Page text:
The Razors Beneath the Wave at Teahupoo

If you’ve never been in tropical waters, surfing there might seem like the easiest, peasiest bit of play, but in fact dropping in over a coral reef on even a small wave holds potential for getting seriously messed up, what with the X-acto-sharp coral, the high possibility of staph infection, and the distance from advanced medical care. (Just ask Keala Kennelly.) With the Billabong Pro Tahiti under way this week at Teahupoo, Billabong put together this little clip on the nasty nasty that lurks just under one of the world’s heaviest waves. It’s not as informative as one might like, but still — there’s some hairball footage of waves exploding and fish-eye’s view of that coral. Definitely worth your minute 22.

And if you want a real good look at what makes Chopes Chopes, check out Sean Collins’s excellent primer, The Mechanics of Teahupoo, at Surfline.

{ 3 comments…read them below or write one }

  • 6string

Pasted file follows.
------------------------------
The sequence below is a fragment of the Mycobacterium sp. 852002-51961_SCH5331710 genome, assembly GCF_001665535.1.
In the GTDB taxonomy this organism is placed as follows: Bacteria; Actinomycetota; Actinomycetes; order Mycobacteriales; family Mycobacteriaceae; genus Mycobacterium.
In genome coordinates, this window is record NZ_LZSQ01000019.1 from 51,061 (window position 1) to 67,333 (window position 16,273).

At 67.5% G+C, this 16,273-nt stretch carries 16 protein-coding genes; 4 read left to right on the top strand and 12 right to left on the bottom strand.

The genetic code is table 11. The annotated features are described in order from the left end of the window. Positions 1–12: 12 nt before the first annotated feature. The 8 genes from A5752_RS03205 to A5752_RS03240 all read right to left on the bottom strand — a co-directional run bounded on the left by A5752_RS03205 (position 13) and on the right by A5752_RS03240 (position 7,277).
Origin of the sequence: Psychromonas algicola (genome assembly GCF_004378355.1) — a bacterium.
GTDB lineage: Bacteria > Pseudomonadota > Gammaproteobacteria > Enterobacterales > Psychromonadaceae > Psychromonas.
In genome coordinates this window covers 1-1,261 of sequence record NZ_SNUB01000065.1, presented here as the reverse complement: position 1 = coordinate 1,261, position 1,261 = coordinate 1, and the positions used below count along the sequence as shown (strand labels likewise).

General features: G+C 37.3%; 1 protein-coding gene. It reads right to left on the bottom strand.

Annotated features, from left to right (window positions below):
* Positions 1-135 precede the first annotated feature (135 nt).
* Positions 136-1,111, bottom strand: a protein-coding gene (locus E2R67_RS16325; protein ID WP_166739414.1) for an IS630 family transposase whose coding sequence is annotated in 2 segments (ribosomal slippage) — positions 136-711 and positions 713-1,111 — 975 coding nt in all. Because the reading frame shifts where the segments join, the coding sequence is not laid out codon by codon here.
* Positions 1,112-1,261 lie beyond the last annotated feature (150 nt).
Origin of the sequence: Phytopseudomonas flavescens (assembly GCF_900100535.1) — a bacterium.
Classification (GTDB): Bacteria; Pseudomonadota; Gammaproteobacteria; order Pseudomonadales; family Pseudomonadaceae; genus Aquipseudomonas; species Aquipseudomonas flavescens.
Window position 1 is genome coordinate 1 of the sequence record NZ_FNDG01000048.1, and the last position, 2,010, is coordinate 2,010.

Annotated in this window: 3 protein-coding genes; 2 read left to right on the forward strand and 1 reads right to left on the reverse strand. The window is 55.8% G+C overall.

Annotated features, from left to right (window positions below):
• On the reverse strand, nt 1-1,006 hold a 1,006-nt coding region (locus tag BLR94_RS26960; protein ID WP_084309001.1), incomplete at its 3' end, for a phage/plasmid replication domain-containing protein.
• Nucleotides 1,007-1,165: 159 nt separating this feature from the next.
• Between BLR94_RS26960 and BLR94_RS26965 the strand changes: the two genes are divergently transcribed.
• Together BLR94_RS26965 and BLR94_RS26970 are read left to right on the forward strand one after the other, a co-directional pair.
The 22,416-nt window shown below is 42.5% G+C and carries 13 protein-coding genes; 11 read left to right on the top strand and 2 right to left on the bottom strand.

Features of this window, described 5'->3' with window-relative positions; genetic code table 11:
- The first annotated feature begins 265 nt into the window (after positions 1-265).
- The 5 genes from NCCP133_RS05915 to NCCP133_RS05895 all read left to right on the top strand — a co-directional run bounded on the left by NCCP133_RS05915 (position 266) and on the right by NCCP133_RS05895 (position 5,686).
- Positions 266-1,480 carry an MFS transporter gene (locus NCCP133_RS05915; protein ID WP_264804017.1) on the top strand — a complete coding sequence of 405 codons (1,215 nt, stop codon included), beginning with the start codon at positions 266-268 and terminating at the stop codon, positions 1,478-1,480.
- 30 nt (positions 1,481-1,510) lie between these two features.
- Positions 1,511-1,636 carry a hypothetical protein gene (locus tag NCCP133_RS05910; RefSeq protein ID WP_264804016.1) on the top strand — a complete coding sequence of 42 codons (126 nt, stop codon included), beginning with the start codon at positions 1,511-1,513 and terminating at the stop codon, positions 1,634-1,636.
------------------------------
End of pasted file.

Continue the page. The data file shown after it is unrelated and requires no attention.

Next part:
Never seen anything quite like that last ten seconds of footage. I thought that darkness was going to eat him. It looked hungry for his soul. I bet the word “Teahupoo” is Polynesian for “poop in your undies.”

  • Dan

    Its not necessarily being able to ride a fast and giant wave that makes these feats so awe inspiring to me as are the conscequences and incredible skill of enduring and navigating a closeout or going over the falls. Many of the best waves in the world are over shallow reef made with live coral that is sharper than the uninitiated can appreciate. You may bleed when diced, but you will contract different microorganisms from the reef and grow an impressive infection and be left with exaggerated scars. I’ve scars on my toes especially, many on my arms, some on my head making little bald spots, but the most memorable is the huge one i have on the front of my right hip bone; a few inches over and … But surfing over a live shallow tropical reef gives you an amazing view and draws you below. BTW, Teahupo’o is named after the village connected to the reef pass the wave builds against, means something closer to bald or scraped head, and is prononced Te-a-hu-po-o.

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